The big muscled guy will tire out much more quickly because of the additional oxygen required by his larger frame. In addition, bigger muscles aren’t necessarily stronger muscles.
If food is scarce, having a low body fat percentage and six-pack abs will be more of a sign of impending starvation than sex appeal.
In the words of strength coach James Radcliffe, “Bullets are better than bowling balls.”
You could argue that you need to have endurance, agility, speed, flexibility, strength, and quickness. You don’t have time to work on all these specific attributes. These are good if you had the time but I think for a prepping/survival situation, there’s a better way to approach your training.
Your training program should improve your ability to move the way humans were born to move. The training will help you to do it with power, efficiency, and strength. The movements are squatting, pushing, pulling, lunging, rotating, and gait (walking or running).
All these seem simple until we try to do them under load or for long duration.
Going Long or Going Strong?
If you are new to training, or you haven’t exercised in a while, know that almost anything thing you do will get you better (assuming you don’t hurt yourself) for about six to eight weeks. Then your progress will stall. This can be okay depending on your starting condition and the intensity of your program.
[blockquote cite="Strength coach Mark Rippetoe"]Strong people are harder to kill than weak people, and more useful in general.[/blockquote]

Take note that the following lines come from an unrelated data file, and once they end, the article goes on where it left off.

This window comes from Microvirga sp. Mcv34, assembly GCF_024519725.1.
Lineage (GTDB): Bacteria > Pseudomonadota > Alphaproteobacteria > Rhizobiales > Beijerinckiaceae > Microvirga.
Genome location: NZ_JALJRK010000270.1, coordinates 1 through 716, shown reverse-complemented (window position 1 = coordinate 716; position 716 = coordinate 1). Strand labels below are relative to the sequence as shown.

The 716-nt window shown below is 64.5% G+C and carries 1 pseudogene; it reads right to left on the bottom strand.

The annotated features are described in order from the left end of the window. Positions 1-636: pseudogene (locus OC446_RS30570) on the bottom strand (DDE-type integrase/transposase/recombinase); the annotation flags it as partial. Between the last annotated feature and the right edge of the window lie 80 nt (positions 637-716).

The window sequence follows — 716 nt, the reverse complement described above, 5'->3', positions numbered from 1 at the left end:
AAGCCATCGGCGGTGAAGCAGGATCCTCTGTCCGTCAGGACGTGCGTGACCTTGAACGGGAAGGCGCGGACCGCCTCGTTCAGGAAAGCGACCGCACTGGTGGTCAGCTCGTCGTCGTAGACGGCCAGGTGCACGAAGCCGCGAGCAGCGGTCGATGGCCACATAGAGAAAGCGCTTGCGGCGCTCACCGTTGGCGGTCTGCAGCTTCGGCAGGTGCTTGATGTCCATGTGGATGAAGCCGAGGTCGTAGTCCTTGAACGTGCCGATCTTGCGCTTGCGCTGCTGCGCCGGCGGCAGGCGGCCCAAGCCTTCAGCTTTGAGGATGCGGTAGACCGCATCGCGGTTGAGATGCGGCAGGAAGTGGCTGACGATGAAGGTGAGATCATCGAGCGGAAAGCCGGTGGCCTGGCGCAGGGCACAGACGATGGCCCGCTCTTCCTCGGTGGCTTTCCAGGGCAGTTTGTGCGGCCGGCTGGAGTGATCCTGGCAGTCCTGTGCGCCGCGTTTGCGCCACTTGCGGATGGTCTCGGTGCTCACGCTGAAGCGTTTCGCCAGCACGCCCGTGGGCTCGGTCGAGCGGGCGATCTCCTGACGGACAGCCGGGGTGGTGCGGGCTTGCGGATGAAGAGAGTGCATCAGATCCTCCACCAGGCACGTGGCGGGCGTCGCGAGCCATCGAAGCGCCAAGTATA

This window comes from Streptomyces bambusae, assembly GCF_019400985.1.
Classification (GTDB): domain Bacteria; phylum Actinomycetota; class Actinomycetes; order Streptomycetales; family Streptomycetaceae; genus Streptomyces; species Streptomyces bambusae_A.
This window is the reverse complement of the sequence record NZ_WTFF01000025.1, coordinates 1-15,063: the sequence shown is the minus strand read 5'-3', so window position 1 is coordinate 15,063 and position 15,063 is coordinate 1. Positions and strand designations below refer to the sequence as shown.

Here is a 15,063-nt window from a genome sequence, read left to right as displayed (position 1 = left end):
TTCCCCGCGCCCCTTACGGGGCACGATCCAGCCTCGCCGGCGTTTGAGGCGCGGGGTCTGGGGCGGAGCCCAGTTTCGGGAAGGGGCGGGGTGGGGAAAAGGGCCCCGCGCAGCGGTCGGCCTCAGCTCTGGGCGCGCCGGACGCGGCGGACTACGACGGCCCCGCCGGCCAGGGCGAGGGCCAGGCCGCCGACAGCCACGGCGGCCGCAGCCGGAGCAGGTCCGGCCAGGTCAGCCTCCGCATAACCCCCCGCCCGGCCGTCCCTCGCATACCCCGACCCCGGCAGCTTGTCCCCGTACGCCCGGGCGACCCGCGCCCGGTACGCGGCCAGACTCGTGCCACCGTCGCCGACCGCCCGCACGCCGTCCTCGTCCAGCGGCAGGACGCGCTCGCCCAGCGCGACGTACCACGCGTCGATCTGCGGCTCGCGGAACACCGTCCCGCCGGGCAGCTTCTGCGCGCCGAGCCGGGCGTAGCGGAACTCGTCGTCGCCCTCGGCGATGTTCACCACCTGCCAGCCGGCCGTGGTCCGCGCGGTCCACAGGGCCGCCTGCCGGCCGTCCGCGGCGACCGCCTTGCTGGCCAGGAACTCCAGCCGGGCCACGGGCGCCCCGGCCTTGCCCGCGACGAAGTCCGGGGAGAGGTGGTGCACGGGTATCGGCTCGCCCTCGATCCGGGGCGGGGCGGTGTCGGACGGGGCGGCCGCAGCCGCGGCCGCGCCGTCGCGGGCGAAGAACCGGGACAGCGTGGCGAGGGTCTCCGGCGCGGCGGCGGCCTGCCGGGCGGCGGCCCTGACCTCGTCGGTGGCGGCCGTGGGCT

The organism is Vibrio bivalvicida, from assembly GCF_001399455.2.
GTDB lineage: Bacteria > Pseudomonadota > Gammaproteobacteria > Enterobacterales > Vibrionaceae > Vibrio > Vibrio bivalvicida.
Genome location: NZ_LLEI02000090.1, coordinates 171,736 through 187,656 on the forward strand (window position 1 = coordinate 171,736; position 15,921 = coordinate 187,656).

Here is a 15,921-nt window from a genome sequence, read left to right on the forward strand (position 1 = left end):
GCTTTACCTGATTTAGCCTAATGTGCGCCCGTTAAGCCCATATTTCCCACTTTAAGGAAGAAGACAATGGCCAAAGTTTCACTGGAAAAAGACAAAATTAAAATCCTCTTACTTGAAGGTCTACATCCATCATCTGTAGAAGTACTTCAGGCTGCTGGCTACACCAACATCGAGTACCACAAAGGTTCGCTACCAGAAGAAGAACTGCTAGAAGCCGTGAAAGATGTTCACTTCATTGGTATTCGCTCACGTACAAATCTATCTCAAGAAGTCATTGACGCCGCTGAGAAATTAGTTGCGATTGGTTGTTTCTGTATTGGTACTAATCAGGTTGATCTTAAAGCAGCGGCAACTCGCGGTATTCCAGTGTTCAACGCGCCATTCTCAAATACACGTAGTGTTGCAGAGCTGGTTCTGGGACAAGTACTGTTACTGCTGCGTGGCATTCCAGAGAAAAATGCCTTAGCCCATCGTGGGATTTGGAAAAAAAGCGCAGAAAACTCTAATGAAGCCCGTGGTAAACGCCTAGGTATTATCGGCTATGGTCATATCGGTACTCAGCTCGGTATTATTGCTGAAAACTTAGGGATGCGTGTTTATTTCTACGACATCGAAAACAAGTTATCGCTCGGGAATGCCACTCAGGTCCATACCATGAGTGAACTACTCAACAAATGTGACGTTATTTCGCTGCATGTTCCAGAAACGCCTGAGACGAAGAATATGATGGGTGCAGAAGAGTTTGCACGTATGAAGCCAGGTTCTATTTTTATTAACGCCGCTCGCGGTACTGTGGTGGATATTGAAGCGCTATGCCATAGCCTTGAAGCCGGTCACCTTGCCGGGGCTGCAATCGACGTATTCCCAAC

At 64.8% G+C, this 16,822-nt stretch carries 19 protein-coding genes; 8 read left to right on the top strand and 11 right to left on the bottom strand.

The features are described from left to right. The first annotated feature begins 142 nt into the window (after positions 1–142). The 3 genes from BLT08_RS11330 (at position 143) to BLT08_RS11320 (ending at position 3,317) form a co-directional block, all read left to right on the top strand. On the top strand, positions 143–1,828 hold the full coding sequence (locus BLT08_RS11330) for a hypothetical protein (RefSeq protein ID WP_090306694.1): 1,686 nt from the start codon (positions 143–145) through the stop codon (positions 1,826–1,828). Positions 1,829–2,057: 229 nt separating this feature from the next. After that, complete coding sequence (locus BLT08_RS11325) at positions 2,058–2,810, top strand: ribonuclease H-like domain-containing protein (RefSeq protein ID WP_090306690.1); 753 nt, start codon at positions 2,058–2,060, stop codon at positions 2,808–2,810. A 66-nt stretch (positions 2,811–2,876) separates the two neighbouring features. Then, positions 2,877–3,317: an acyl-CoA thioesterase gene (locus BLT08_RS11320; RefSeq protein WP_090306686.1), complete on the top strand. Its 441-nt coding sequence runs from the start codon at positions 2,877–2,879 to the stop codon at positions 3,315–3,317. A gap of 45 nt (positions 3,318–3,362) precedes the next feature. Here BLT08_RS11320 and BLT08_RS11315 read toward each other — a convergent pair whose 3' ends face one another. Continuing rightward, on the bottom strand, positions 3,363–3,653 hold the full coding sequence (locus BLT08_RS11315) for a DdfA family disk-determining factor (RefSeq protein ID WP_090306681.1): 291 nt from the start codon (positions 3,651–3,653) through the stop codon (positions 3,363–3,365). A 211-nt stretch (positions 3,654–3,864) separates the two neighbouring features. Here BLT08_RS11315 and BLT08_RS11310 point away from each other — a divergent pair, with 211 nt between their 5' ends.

Think of strength as the big glass that you will pour all the other physical qualities into. Being strong makes it easier to endure.
Sports physiologists talk about different types of strength: absolute strength, relative strength, explosive strength, strength endurance, power endurance. Power endurance is what you want to work on. The following discussion of energy systems will make the reasons for that clearer.
I could get real geeky here but I’m going to try to avoid that. We’re going to be talking about three main energy systems:
- Alactic anaerobic
- Lactic anaerobic
The alactic system is used for short bursts of power for sprinting fifty yards, knocking someone to the ground or pulling a slab of concrete off of your buddy. The lactic system is used for muscle-burning activities like running 800 meters, the high intensity exercise programs like P90x, or wrestling around on the ground with a bad guy. The aerobic system is used for things like long distance running or hiking. Which one is most important to train? I would argue that being able to do repeated bouts of explosive, powerful movements (alactic) for extended periods of time (aerobic) makes the most sense. Training these two make the most sense because of the tasks you will most likely have to accomplish in most survival scenarios. Training in these energy systems is also less likely to compromise your immune and musculoskeletal systems.The aerobic system is an important base for just about every movement. Please understand that I am not talking about chronic endurance training of the sort that marathon runners undertake. This will cause you to lose muscle mass and explosiveness and leave you prone to injury and illness.